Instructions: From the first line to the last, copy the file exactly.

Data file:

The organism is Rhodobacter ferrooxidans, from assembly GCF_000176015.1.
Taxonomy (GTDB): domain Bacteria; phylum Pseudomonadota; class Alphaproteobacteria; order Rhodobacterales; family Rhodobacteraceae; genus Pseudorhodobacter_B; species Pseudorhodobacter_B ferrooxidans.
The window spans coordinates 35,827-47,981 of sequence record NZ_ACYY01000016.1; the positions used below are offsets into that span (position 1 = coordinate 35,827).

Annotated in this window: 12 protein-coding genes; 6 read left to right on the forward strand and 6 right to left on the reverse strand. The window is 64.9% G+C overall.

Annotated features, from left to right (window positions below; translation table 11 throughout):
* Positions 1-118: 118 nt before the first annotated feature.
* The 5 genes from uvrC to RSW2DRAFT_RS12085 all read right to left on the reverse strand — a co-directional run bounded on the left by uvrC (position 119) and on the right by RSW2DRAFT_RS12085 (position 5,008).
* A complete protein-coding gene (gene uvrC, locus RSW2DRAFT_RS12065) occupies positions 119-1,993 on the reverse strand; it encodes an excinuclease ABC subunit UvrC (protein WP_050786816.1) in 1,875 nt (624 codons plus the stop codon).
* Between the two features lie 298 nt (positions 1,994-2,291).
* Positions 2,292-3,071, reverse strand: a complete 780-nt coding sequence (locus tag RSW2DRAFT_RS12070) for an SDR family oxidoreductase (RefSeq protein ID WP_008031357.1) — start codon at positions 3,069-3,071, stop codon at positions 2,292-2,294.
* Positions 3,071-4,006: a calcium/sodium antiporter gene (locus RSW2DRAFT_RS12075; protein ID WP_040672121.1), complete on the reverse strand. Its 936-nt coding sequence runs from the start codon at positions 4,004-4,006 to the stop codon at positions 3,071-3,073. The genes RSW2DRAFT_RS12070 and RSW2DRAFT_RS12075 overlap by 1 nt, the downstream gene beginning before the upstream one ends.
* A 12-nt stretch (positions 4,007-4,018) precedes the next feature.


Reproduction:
The organism is Rhodobacter ferrooxidans, from assembly GCF_000176015.1.
Taxonomy (GTDB): domain Bacteria; phylum Pseudomonadota; class Alphaproteobacteria; order Rhodobacterales; family Rhodobacteraceae; genus Pseudorhodobacter_B; species Pseudorhodobacter_B ferrooxidans.
The window spans coordinates 35,827-47,981 of sequence record NZ_ACYY01000016.1; the positions used below are offsets into that span (position 1 = coordinate 35,827).

Annotated in this window: 12 protein-coding genes; 6 read left to right on the forward strand and 6 right to left on the reverse strand. The window is 64.9% G+C overall.

Annotated features, from left to right (window positions below; translation table 11 throughout):
* Positions 1-118: 118 nt before the first annotated feature.
* The 5 genes from uvrC to RSW2DRAFT_RS12085 all read right to left on the reverse strand — a co-directional run bounded on the left by uvrC (position 119) and on the right by RSW2DRAFT_RS12085 (position 5,008).
* A complete protein-coding gene (gene uvrC, locus RSW2DRAFT_RS12065) occupies positions 119-1,993 on the reverse strand; it encodes an excinuclease ABC subunit UvrC (protein WP_050786816.1) in 1,875 nt (624 codons plus the stop codon).
* Between the two features lie 298 nt (positions 1,994-2,291).
* Positions 2,292-3,071, reverse strand: a complete 780-nt coding sequence (locus tag RSW2DRAFT_RS12070) for an SDR family oxidoreductase (RefSeq protein ID WP_008031357.1) — start codon at positions 3,069-3,071, stop codon at positions 2,292-2,294.
* Positions 3,071-4,006: a calcium/sodium antiporter gene (locus RSW2DRAFT_RS12075; protein ID WP_040672121.1), complete on the reverse strand. Its 936-nt coding sequence runs from the start codon at positions 4,004-4,006 to the stop codon at positions 3,071-3,073. The genes RSW2DRAFT_RS12070 and RSW2DRAFT_RS12075 overlap by 1 nt, the downstream gene beginning before the upstream one ends.
* A 12-nt stretch (positions 4,007-4,018) precedes the next feature.